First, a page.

Should you ditch a property fund that locked away your cash? The three choices investors must consider
Funds shut their doors amid fears the Brexit vote could cause a property price crash
After being locked into property funds for three months, savers will soon be able to take their cash out. But should they?
Funds shut their doors at the end of June amid fears the Brexit vote in the EU referendum could cause a property price crash as a flood of panicking savers tried to get their cash out.
Some £14.5billion of savers' money was on lockdown.
The reason was that if there was a run on a property fund – which own actual bricks and mortar – it would be forced into a fire-sale of its assets to raise enough money to give back to investors, which could seriously harm the fund.
In the subsequent months these property fund managers have been quietly selling enough of their assets to build a cash buffer, just in case. Now many are set to lift their suspensions. So investors have three main choices.
A number will have been waiting to grab their money and run. Three months on from the referendum, some areas of property have, as feared, seen a fall in value.
The M&G Property Portfolio is down 5.7 per cent over the past three months, and Aberdeen UK Property is down 4.5 per cent.
Jason Hollands, managing director at Bestinvest, says: 'Investors need to tread carefully.
But it would be wrong to single out UK commercial property as one to avoid entirely since it offers that most rare of attributes: a decent yield.'
Of course, just because you wanted to get your money out three months ago doesn't mean you still do. Darius McDermott, director at Chelsea Financial Services, says: 'Funds which closed stopped any panic-selling and gave investors time to think.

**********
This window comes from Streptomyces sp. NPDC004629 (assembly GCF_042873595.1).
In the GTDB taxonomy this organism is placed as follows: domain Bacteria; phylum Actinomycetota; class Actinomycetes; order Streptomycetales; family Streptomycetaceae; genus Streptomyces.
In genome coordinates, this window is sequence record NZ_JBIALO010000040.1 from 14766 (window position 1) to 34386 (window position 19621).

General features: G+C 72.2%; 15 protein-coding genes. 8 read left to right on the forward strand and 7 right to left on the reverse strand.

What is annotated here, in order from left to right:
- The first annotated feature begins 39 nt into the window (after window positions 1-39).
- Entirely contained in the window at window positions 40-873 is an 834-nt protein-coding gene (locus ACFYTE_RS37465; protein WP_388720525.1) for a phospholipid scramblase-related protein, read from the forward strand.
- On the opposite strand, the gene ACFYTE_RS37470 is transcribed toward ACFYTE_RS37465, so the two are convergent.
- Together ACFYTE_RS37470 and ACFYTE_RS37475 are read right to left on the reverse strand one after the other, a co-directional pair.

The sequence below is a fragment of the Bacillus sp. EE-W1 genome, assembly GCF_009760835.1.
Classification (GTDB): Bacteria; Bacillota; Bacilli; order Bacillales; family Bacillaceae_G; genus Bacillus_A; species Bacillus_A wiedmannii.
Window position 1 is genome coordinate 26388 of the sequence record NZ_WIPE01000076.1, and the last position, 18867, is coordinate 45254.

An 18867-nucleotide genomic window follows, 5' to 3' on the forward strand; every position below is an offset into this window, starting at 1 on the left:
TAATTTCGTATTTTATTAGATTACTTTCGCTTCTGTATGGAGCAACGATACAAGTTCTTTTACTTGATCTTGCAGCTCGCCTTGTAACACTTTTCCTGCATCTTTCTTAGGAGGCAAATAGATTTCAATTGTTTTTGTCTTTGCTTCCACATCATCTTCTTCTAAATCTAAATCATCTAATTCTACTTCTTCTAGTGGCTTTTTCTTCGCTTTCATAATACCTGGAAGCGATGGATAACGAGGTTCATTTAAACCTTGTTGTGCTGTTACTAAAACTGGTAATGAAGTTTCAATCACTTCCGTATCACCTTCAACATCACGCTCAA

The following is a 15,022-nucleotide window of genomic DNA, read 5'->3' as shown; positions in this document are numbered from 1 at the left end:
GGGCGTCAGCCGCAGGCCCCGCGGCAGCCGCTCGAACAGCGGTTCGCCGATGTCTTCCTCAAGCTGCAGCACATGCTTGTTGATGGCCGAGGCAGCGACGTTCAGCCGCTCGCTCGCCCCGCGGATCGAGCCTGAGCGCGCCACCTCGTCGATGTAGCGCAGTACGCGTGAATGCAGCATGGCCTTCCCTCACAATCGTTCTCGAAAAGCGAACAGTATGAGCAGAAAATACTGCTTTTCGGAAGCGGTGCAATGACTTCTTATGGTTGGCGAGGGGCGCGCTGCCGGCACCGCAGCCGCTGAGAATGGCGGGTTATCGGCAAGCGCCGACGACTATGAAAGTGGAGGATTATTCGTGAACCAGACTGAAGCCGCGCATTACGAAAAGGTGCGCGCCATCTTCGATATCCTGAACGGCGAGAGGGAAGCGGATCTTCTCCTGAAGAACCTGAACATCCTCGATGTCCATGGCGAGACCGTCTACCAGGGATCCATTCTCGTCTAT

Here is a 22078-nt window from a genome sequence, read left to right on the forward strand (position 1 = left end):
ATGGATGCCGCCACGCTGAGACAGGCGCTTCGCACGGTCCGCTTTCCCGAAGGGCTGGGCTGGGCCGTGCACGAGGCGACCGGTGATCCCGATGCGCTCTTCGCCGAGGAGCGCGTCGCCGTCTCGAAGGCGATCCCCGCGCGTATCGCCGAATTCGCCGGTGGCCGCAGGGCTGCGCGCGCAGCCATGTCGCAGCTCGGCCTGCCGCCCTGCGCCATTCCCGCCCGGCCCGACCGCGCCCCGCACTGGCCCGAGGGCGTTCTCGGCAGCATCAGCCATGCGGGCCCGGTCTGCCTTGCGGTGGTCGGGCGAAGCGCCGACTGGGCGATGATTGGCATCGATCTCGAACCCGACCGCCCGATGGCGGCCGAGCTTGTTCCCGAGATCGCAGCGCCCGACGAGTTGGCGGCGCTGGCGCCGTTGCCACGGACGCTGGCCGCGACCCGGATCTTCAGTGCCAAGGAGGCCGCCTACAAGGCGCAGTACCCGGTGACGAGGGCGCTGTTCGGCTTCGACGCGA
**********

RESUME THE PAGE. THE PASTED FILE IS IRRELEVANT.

'The vast majority of our clients will be staying invested. The reasons they invested in them – to spread their risk and earn income – have not changed.'
The aftermath of the Brexit vote has not been nearly as catastrophic as many had feared. While managers may have had to sell assets, many have been able to do so at a profit.
The aftermath of the Brexit vote has not been nearly as catastrophic for the property market as many had feared
Fiona Rowley, manager of the M&G Property Portfolio, has completed around £195million of sales since suspending trading in the fund.
Don Jordison, managing director of property at Columbia Threadneedle, has sold or agreed sales on more than 30 properties since July at pre-Brexit valuations.
He says: 'The most important part of the property market – the tenants who pay the rents – appear to have taken it in their stride.'
There is a third option. Investment trusts have not had such an exciting ride.
They are like funds but are listed on the stock market and trade like company shares. What that means is that if lots of investors sell their shares in a property trust, the share price will go down but the manager isn't forced to sell his assets.
It is this crucial difference which leads many experts to prefer to invest in property through trusts.
The downside is that if you do need to get your money out then you might have to sell the shares at a discount to their net asset value, something which wouldn't happen in an open-ended fund.
Hollands says: 'While investment trusts were not immune from post-referendum turmoil, their managers didn't have to start disposing of assets. They have bounced back from their lows and have also provided good returns for investors who bought in at the bottom.'
Some investors do find investment trusts a little more complicated than open-ended funds so they should make sure that they fully understand the benefits and pitfalls of each before choosing which is best.
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